Table of Contents
“Verses” refers to poems and words in the Bible.
“Versus” is used in court cases to identify the opponents.
“Verses” is the plural of “verse,” created by just adding an “s.” “Verses” belong to poems. Poems have an “e.” The Bible is divided in chapters and verses. William Shakespeare wrote in verse.
- Millions of verses have been written beginning with “Roses are red. Violets are blue.”
- How many verses of “The Wonderful One-Hoss Shay” can you recite by memory? Or do you know the rhyming verses I learned in school?
- Do you prefer verses written in free style or rhyming?
- Some people write in prose; others write in verses.
“Versus” is “you” (with a “u”) against “us” (the last two letters).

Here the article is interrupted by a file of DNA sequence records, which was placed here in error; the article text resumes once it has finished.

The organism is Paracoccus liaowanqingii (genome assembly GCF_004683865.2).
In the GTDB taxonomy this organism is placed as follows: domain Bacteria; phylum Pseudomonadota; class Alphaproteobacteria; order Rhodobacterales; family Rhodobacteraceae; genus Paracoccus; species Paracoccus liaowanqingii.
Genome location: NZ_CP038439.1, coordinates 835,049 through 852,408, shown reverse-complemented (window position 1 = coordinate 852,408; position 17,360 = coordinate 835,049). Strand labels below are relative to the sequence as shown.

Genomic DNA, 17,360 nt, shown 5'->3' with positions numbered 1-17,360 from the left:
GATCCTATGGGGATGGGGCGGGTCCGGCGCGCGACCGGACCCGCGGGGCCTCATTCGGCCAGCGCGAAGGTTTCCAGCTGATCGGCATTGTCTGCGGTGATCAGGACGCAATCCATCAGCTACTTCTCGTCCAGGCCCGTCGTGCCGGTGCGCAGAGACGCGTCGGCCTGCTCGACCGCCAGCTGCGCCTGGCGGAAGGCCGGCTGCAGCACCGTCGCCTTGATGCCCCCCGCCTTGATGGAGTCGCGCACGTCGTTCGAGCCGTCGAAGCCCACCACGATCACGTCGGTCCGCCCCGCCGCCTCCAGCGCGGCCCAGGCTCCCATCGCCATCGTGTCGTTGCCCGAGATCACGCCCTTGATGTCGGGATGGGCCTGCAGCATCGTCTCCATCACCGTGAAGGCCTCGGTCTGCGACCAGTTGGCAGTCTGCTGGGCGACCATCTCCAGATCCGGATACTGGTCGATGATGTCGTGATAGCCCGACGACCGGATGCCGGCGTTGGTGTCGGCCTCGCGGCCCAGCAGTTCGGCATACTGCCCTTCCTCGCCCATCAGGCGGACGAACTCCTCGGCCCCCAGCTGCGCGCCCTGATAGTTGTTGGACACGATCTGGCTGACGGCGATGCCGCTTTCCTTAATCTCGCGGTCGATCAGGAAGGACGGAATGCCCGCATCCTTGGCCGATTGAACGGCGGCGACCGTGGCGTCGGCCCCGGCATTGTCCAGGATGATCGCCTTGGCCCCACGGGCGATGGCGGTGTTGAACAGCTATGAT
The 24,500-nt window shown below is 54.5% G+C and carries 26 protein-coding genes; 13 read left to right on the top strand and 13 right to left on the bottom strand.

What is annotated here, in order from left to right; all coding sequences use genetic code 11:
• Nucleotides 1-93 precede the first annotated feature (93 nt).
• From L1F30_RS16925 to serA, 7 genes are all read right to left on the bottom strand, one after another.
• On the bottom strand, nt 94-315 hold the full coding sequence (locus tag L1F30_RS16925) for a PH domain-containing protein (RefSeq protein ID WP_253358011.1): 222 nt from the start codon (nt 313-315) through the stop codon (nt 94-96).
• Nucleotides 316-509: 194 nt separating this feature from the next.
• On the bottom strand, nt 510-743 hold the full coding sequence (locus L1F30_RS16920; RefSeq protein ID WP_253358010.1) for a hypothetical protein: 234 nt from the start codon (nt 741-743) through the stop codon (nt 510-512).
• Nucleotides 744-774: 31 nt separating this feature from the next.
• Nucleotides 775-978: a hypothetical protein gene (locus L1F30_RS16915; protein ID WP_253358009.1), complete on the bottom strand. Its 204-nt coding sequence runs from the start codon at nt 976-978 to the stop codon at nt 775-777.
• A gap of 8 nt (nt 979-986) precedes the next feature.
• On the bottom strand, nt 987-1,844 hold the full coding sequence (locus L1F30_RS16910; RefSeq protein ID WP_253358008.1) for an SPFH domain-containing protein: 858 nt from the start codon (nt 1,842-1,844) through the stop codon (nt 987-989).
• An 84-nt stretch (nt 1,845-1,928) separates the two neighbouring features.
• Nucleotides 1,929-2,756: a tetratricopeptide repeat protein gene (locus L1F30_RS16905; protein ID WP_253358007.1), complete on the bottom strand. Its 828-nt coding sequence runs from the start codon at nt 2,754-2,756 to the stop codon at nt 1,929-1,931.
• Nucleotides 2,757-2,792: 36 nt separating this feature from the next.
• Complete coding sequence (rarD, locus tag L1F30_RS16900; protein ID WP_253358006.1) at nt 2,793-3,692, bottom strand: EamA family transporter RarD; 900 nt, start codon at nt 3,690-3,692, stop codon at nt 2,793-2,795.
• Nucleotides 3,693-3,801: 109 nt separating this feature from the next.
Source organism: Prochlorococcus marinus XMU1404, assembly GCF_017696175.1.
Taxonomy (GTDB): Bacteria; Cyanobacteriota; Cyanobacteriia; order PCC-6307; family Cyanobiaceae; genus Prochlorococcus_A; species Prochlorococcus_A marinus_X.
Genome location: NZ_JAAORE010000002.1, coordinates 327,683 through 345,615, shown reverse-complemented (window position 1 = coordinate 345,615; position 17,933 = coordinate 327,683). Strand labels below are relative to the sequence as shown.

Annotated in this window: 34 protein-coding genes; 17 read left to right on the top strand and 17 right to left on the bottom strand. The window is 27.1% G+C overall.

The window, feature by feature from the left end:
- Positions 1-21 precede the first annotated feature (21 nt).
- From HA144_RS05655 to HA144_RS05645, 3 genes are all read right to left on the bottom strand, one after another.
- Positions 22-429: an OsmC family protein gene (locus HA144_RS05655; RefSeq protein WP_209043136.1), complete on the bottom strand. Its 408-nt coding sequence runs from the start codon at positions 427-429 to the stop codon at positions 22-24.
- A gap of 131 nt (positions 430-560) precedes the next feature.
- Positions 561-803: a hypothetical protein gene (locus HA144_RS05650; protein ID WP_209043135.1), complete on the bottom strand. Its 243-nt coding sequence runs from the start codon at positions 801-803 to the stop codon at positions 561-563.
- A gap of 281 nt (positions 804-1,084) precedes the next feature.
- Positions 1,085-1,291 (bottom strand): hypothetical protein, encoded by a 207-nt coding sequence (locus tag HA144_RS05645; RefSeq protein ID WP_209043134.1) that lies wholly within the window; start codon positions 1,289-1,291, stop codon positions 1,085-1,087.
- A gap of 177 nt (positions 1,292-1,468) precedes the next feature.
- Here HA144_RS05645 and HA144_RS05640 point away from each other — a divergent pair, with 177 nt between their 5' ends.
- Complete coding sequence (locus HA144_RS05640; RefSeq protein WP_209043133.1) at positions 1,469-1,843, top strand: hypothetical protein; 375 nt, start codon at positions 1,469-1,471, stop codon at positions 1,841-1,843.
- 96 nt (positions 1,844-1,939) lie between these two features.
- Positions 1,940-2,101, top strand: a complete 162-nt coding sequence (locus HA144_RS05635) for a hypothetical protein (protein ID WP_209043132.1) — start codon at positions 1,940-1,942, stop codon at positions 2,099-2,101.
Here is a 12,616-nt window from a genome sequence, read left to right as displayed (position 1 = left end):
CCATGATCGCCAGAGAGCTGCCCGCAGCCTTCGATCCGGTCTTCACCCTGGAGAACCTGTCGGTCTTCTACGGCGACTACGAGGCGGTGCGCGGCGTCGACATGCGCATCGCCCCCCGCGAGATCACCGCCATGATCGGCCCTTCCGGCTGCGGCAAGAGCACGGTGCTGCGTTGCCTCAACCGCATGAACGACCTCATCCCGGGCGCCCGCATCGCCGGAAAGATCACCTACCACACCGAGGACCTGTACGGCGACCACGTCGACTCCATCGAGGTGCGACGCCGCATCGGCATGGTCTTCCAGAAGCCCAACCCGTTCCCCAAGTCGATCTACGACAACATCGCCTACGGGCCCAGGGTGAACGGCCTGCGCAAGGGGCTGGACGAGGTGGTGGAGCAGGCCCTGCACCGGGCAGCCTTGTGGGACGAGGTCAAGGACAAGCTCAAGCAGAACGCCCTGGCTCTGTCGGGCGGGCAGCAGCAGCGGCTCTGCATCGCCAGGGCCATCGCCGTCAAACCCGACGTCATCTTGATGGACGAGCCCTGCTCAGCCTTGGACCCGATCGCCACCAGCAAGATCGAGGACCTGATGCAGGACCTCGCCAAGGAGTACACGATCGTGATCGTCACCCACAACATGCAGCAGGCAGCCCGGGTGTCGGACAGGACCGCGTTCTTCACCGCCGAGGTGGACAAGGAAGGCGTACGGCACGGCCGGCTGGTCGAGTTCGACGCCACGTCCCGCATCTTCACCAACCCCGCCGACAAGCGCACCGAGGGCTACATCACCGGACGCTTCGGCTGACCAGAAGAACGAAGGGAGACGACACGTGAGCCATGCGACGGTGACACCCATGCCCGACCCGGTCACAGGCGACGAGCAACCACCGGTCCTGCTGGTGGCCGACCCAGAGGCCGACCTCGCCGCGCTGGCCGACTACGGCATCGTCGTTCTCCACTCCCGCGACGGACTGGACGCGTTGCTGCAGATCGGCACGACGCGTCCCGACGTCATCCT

It is often abbreviated “vs.”
- The very important court case Gideon versus Wainwright, unanimously decided by the Supreme Court in 1963, established the right for anyone to have legal representation, whether or not they could afford a lawyer.
- usually written as “Gideon vs. Wainwright
- Miranda versus Arizona was decided by a narrow margin (five to four).
- usually written as “Miranda vs. Arizona”
- Many lines have been written comparing Apple IOS versus Microsoft Windows.
- usually written as “Apple IOS vs. Microsoft Windows
- This section is about the spelling of “verses” versus “versus.”
- usually written as “verses vs. versus”